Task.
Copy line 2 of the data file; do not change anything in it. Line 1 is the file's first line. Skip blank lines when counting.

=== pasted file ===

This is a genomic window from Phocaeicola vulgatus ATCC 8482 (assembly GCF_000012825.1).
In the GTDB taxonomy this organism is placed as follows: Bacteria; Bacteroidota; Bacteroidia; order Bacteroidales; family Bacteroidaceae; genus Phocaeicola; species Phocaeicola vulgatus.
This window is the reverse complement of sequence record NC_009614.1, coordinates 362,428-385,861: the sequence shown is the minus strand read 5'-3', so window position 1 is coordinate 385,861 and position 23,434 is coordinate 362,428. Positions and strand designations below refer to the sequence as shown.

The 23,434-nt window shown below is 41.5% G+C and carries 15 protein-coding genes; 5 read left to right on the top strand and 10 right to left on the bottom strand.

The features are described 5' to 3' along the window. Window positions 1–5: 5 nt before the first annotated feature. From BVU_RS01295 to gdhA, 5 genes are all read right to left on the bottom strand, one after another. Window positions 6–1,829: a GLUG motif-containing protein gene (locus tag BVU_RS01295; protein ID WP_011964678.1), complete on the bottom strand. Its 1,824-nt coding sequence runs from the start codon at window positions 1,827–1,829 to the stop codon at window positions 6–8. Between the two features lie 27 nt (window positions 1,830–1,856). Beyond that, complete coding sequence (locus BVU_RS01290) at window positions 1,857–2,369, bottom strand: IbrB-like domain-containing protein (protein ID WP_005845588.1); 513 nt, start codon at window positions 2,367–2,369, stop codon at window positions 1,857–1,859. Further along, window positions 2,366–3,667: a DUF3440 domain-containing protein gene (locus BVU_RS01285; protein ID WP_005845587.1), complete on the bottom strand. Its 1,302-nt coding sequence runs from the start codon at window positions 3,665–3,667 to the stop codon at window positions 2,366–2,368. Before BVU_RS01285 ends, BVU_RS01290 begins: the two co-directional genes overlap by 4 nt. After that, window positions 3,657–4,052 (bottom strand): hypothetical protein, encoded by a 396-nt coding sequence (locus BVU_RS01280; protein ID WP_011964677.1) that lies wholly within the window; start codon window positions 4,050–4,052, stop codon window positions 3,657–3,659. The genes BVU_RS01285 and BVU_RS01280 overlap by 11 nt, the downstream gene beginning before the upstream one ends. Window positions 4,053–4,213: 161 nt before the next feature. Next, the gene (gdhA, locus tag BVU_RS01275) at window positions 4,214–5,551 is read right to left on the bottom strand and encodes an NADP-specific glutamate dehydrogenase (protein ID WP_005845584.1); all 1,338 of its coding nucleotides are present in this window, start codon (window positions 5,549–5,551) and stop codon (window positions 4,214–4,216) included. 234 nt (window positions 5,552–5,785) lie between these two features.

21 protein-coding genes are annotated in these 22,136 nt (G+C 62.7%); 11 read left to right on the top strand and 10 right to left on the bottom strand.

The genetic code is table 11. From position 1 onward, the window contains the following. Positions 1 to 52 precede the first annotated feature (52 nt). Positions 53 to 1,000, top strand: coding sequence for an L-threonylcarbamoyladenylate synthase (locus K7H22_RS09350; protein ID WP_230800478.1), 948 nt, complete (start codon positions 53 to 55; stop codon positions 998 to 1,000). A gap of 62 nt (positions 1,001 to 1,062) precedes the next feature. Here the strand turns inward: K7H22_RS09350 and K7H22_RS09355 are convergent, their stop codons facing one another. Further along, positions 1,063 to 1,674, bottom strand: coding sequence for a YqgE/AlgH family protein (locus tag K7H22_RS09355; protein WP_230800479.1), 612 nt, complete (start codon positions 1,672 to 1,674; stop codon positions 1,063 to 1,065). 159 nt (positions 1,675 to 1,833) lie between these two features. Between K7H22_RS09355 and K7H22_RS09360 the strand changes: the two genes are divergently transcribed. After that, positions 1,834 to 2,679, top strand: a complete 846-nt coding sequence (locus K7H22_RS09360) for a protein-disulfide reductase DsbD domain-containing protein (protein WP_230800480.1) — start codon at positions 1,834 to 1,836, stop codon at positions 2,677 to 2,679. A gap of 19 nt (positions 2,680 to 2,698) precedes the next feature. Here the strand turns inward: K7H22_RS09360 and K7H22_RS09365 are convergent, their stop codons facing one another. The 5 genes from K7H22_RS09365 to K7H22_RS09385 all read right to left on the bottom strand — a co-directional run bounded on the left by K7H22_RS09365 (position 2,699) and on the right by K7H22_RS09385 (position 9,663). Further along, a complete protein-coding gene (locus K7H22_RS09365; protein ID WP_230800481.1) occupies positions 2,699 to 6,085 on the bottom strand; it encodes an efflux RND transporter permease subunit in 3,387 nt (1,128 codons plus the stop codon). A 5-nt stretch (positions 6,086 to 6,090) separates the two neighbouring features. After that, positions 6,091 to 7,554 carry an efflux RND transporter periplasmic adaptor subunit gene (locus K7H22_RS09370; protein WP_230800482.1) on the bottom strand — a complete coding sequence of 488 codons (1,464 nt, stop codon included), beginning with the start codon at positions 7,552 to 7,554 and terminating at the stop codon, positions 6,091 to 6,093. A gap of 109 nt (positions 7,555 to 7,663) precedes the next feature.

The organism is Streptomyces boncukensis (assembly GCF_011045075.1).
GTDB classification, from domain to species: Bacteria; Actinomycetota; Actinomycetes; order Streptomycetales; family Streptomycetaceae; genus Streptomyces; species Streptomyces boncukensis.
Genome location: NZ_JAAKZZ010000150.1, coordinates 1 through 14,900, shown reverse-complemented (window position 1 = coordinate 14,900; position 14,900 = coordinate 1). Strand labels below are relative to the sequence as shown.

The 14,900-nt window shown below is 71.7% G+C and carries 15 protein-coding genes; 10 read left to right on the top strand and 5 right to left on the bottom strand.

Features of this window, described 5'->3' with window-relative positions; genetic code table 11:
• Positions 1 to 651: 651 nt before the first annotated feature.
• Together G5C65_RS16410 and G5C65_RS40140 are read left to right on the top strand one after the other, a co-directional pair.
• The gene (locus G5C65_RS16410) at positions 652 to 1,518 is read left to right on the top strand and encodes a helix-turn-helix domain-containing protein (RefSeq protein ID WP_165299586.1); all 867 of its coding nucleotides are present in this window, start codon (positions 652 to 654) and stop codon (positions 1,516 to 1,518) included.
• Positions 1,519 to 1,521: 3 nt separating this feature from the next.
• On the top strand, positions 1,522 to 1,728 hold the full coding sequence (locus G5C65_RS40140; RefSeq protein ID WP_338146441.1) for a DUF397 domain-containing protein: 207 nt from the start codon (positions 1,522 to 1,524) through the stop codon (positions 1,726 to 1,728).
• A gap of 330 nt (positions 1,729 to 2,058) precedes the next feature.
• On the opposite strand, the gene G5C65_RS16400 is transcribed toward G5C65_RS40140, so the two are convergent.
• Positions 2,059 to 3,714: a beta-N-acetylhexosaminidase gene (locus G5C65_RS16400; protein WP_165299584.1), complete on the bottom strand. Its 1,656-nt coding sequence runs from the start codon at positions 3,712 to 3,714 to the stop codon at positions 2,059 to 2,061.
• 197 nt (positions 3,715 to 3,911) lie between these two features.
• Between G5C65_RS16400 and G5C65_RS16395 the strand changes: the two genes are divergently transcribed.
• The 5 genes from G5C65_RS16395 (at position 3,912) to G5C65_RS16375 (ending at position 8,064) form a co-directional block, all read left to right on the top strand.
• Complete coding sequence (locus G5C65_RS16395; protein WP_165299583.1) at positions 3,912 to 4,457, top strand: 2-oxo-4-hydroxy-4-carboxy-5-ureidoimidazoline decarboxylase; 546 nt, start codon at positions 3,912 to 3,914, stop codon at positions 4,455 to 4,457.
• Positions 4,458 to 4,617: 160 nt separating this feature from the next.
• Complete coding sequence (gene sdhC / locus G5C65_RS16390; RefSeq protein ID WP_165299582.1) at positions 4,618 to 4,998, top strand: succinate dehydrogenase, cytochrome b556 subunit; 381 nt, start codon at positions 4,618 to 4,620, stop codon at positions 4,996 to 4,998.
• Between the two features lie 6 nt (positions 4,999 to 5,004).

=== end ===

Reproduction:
In the GTDB taxonomy this organism is placed as follows: Bacteria; Bacteroidota; Bacteroidia; order Bacteroidales; family Bacteroidaceae; genus Phocaeicola; species Phocaeicola vulgatus.